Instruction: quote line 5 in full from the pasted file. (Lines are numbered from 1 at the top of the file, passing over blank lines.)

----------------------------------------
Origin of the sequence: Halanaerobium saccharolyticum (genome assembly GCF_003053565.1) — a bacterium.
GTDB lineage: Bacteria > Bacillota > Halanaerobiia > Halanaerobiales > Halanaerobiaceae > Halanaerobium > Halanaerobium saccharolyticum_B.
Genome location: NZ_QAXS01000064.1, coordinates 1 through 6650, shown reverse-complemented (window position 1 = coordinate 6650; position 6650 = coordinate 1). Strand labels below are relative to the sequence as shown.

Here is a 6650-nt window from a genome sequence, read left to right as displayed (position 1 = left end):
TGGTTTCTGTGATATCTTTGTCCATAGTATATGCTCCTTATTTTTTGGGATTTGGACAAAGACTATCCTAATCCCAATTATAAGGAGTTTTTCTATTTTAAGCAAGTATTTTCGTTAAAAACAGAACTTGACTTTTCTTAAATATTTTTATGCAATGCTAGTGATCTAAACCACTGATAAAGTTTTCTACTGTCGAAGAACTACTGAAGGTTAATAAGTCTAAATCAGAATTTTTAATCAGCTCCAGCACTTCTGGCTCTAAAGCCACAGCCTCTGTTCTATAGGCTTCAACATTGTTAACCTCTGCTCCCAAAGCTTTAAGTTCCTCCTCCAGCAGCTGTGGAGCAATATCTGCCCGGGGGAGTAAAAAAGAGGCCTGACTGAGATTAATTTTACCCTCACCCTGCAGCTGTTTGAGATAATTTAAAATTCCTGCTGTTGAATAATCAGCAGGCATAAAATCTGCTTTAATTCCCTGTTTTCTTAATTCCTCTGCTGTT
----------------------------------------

TGGTTTCTGTGATATCTTTGTCCATAGTATATGCTCCTTATTTTTTGGGATTTGGACAAAGACTATCCTAATCCCAATTATAAGGAGTTTTTCTATTTTAAGCAAGTATTTTCGTTAAAAACAGAACTTGACTTTTCTTAAATATTTTTATGCAATGCTAGTGATCTAAACCACTGATAAAGTTTTCTACTGTCGAAGAACTACTGAAGGTTAATAAGTCTAAATCAGAATTTTTAATCAGCTCCAGCACTTCTGGCTCTAAAGCCACAGCCTCTGTTCTATAGGCTTCAACATTGTTAACCTCTGCTCCCAAAGCTTTAAGTTCCTCCTCCAGCAGCTGTGGAGCAATATCTGCCCGGGGGAGTAAAAAAGAGGCCTGACTGAGATTAATTTTACCCTCACCCTGCAGCTGTTTGAGATAATTTAAAATTCCTGCTGTTGAATAATCAGCAGGCATAAAATCTGCTTTAATTCCCTGTTTTCTTAATTCCTCTGCTGTT